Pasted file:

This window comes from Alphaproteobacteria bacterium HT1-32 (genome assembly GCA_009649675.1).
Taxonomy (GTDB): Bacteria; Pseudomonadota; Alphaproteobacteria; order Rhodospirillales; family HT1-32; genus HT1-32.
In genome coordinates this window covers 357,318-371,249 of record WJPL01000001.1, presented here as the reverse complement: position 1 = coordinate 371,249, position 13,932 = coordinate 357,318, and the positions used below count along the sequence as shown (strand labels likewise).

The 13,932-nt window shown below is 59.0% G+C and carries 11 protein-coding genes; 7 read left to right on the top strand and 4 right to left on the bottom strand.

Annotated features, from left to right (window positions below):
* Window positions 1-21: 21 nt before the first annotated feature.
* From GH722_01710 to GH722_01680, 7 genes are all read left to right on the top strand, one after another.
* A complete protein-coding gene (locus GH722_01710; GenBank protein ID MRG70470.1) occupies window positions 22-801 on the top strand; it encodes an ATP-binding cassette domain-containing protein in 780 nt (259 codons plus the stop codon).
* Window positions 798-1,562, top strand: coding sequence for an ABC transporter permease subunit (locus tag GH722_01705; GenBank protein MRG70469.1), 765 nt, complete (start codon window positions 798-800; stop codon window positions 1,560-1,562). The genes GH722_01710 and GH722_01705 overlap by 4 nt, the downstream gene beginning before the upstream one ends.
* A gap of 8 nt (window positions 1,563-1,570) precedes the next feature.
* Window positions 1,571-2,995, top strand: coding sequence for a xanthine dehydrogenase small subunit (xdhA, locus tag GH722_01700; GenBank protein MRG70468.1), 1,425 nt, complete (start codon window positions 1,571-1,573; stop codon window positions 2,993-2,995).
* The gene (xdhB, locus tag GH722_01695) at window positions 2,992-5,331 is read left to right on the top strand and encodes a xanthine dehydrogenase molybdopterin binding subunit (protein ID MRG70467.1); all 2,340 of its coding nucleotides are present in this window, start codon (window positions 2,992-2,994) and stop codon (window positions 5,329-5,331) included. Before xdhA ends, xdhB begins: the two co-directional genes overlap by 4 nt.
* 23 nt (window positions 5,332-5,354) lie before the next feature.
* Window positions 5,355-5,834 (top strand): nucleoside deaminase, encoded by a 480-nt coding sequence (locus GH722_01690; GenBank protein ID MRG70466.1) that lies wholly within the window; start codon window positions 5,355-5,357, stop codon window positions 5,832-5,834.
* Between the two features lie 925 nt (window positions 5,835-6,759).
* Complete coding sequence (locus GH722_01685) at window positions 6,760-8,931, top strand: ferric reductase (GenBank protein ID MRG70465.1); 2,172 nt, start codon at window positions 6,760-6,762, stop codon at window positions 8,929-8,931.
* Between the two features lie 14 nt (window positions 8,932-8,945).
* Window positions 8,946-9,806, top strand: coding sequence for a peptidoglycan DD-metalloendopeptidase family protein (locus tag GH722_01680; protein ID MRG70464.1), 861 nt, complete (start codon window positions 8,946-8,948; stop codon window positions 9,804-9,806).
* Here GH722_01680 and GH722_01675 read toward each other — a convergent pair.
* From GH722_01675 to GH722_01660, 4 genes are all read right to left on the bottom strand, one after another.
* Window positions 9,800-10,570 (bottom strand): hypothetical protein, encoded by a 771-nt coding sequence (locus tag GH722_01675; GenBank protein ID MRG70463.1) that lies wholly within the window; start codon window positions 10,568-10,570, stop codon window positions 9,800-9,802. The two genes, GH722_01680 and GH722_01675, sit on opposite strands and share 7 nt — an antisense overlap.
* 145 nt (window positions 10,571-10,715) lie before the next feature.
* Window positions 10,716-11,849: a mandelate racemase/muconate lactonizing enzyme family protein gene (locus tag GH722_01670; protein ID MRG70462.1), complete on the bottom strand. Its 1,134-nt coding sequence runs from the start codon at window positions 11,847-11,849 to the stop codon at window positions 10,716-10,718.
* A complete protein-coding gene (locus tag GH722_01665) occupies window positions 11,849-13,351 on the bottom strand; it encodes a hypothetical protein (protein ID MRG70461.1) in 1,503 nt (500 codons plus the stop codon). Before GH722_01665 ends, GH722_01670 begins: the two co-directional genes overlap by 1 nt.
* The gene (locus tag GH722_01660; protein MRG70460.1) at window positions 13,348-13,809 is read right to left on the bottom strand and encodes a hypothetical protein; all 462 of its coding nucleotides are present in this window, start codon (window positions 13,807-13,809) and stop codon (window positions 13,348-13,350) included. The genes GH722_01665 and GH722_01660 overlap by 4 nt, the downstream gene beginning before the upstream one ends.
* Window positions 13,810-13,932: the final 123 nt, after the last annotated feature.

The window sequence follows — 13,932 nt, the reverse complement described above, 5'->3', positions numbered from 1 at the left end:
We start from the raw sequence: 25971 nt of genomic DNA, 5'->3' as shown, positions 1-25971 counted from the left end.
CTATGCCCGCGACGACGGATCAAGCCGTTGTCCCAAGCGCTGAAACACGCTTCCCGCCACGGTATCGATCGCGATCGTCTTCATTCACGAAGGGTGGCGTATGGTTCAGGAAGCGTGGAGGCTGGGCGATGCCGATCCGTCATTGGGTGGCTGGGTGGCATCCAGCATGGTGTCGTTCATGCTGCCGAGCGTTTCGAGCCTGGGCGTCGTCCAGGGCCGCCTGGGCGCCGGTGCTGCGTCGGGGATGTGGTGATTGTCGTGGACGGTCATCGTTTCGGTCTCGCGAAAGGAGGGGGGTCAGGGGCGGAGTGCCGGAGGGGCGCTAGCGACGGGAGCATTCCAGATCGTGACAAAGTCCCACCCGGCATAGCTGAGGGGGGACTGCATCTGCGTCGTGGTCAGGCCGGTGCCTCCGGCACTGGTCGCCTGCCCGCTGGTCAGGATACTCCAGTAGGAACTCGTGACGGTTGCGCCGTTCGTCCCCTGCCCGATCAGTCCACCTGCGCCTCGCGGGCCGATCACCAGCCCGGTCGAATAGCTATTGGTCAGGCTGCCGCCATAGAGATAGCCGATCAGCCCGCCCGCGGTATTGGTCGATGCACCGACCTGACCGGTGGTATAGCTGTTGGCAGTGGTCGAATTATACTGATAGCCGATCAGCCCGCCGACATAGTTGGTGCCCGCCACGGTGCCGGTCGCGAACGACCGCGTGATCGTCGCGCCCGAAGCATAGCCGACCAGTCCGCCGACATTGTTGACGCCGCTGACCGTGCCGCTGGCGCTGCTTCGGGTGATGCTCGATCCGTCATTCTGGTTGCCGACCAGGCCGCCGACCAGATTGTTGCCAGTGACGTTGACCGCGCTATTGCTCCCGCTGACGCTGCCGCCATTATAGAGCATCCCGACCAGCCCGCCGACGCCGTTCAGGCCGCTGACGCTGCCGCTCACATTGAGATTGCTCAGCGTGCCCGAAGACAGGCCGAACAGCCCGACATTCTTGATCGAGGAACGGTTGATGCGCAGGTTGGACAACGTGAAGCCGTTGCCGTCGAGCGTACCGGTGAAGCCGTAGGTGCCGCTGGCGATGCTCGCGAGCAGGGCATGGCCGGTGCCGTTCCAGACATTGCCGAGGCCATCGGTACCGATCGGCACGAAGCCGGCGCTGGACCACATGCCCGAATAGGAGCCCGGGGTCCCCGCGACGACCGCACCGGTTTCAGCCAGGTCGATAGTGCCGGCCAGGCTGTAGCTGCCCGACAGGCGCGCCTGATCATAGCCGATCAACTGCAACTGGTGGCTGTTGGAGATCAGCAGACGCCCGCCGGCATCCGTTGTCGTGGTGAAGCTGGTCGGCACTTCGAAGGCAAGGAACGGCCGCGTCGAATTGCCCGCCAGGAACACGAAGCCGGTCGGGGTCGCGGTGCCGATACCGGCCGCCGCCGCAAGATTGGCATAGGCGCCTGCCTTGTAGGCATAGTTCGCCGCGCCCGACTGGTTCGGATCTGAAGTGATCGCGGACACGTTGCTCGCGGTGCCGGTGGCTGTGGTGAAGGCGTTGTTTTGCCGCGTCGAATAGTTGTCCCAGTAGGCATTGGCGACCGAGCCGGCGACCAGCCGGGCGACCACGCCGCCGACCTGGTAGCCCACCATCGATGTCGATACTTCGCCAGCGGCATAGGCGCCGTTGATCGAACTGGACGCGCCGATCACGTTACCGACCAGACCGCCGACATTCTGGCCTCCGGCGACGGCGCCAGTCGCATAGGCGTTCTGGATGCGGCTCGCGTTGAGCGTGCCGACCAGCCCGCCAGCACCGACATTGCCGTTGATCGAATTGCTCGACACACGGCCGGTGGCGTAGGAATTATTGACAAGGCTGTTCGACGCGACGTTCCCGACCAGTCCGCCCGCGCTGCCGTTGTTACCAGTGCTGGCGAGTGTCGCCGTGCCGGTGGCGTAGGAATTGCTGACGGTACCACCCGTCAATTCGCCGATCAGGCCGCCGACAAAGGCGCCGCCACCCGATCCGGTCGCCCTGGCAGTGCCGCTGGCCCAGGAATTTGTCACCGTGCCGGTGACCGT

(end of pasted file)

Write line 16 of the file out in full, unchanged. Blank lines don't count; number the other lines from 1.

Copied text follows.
* Complete coding sequence (locus GH722_01685) at window positions 6,760-8,931, top strand: ferric reductase (GenBank protein ID MRG70465.1); 2,172 nt, start codon at window positions 6,760-6,762, stop codon at window positions 8,929-8,931.